Slide occurs at Round Mountain Gold pit

The Round Mountain Gold Corp. experienced a slide in the southwest corner of its gold pit in the Round Mountain area at the end of October, though the impact of the event will not affect the mine’s production or expansion plans at the site, company leaders have stated.

Round Mountain Gold Corp. had been closely monitoring movement in the area in the southwest corner of the gold pit since earlier in 2018 with a slide taking place on Oct. 28, company officials stated.

“We have seen some movement in the southwest corner of the pit,” said David Hendriks, president and general manager at Round Mountain Gold Corp., in an email. “We anticipated the slide and ensured all personnel and equipment were not in the area.”

Hendriks continued by stating the group does “not expect any significant impact on production or to the Phase W expansion project and are monitoring the situation closely.”

Round Mountain has been preparing for the slide.

“All is in our mining plan and our budgeting process, so we have done all of our planning; work going forward was based around the fact that this was going to happen,” Hendriks said in a phone interview.

The mine employs roughly 800 workers at the Round Mountain mine and is one of Nye County’s largest employers and top private employer in the county, according to information in a second-quarter report from the Nevada Department of Employment, Training and Rehabilitation.

In addition to the roughly 800 employees at the site, Hendriks said “at this point in time, we have closer to 300 contractors because we’re in the middle of moving some facilities, so we’re building a new truck shop, a new warehouse, a new leach pad facility, because of how we’re moving the pit boundary back, so we’re expanding the mine.”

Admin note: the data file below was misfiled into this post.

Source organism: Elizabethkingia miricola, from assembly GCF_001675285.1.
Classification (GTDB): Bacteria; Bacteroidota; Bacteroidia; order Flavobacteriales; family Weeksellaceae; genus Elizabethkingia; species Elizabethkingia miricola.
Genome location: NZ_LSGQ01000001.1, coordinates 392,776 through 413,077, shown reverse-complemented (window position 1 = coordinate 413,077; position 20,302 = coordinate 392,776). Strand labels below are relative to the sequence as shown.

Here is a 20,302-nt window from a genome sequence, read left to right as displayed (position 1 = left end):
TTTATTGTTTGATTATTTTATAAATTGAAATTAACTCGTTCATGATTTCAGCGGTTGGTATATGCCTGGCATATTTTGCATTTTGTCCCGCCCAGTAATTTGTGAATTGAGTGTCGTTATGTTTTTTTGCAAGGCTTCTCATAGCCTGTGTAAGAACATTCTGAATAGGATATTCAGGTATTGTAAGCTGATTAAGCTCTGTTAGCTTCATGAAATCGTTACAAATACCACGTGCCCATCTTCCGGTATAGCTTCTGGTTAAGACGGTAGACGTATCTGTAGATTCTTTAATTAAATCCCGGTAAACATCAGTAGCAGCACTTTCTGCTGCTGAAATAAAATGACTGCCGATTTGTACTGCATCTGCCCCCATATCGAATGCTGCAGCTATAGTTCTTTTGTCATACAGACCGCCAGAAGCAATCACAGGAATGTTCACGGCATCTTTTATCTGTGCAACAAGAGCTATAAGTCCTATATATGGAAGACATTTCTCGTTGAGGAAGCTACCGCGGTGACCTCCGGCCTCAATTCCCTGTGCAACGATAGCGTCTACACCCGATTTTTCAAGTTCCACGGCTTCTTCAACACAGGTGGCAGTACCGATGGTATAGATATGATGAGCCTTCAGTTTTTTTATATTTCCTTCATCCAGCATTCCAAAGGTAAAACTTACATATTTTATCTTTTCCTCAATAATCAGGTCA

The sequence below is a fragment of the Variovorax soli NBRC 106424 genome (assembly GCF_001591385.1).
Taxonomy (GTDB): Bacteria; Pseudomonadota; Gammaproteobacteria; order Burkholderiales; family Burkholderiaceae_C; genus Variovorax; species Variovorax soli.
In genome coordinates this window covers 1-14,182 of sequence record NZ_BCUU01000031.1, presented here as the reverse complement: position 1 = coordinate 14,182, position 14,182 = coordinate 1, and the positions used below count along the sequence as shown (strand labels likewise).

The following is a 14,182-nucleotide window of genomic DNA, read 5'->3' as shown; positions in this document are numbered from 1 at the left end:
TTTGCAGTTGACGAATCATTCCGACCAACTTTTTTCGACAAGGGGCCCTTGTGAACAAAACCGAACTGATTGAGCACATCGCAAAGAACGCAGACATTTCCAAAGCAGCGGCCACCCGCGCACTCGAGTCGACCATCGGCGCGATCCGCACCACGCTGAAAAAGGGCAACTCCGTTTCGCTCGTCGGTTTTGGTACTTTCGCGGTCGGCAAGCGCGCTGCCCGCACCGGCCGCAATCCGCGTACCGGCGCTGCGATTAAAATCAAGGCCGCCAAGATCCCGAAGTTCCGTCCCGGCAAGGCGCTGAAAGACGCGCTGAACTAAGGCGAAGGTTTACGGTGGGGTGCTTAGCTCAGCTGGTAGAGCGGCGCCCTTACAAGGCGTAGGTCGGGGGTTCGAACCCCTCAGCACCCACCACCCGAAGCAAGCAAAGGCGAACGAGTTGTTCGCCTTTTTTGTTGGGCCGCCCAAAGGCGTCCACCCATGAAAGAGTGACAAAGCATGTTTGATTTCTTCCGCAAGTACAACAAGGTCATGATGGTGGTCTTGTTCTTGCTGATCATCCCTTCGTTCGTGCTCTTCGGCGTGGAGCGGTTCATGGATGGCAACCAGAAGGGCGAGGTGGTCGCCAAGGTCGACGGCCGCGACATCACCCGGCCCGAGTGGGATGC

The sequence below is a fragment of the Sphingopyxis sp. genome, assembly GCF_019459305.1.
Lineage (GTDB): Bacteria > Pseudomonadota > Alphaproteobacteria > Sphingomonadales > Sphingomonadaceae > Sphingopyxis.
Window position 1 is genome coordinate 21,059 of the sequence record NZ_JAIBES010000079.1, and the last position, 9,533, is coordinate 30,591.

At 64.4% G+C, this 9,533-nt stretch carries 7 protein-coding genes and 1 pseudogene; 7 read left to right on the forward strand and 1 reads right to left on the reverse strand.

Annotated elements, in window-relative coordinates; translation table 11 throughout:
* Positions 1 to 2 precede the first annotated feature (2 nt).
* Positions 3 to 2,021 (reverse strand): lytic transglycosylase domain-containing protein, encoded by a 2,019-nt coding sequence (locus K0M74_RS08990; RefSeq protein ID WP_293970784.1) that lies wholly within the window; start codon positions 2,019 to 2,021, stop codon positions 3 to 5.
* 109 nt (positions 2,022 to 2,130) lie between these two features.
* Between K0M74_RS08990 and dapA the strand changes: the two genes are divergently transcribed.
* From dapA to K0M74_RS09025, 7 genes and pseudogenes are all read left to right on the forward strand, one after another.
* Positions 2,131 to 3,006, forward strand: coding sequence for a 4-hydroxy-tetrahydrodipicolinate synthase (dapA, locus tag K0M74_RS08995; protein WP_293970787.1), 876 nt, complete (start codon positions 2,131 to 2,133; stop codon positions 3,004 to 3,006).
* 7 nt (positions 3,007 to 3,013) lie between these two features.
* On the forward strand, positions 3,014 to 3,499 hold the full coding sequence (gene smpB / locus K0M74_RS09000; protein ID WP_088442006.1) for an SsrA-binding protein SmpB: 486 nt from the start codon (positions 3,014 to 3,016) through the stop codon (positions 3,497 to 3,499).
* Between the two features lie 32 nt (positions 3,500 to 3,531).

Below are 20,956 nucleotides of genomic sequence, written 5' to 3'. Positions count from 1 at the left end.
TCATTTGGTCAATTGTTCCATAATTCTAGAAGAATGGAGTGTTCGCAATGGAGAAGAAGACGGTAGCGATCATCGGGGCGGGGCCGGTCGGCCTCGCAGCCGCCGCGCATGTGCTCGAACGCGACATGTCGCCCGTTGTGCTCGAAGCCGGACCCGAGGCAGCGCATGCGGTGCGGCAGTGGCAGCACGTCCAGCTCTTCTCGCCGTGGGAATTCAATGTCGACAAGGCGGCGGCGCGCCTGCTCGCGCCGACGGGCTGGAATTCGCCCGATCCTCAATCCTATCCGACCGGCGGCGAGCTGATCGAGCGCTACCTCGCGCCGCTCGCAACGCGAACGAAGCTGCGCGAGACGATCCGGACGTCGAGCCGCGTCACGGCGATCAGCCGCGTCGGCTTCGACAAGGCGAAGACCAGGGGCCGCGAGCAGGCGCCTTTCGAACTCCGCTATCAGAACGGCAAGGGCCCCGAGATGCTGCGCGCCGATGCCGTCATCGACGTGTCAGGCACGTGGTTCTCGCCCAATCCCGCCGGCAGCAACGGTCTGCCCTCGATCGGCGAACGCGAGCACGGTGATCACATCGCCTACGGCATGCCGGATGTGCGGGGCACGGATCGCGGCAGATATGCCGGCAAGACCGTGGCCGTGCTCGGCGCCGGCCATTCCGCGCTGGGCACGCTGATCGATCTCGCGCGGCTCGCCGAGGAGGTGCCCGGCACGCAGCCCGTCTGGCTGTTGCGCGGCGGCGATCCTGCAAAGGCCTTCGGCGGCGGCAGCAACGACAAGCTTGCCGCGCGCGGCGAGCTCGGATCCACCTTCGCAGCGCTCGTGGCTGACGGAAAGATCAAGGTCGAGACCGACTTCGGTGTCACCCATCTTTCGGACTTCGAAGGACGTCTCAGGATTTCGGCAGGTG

Hendriks said the company has expanded its mine life to 2025. With that extension, Hendriks said Round Mountain is “mining another pushback on the west side of the pit.”

Hendriks explained that extensions to the mining life at Round Mountain are typically done in blocks of three to seven years.

“In our situation here, it’s very difficult to add reserves of more than a period of five to seven years because there’s a lot of work required to define the deposit to have a bigger mine life than that in front of us with the deposit we have,” he said. “Other deposits, different situation. But the way our mine is set up, that’s what’s appropriate for us here in Round Mountain.”

Round Mountain Gold Mine is 55 miles north of Tonopah and is a wholly-owned subsidiary of Toronto-based Kinross Gold Corp. Kinross, which held 50 percent ownership of the Round Mountain operation since 2003 through a merger, closed on a deal to acquire the remaining 50 percent of the operation from Barrick Gold Corp. in early 2016.

Kinross also holds another mining project at Bald Mountain in White Pine County and has a global presence as well. The senior gold mining company employs approximately 9,300 people globally and has mines and projects in the U.S., Brazil, Chile, Ghana, Mauritania and Russia, according to information on the company website.

Contact reporter Jeffrey Meehan at jmeehan@pvtimes.com

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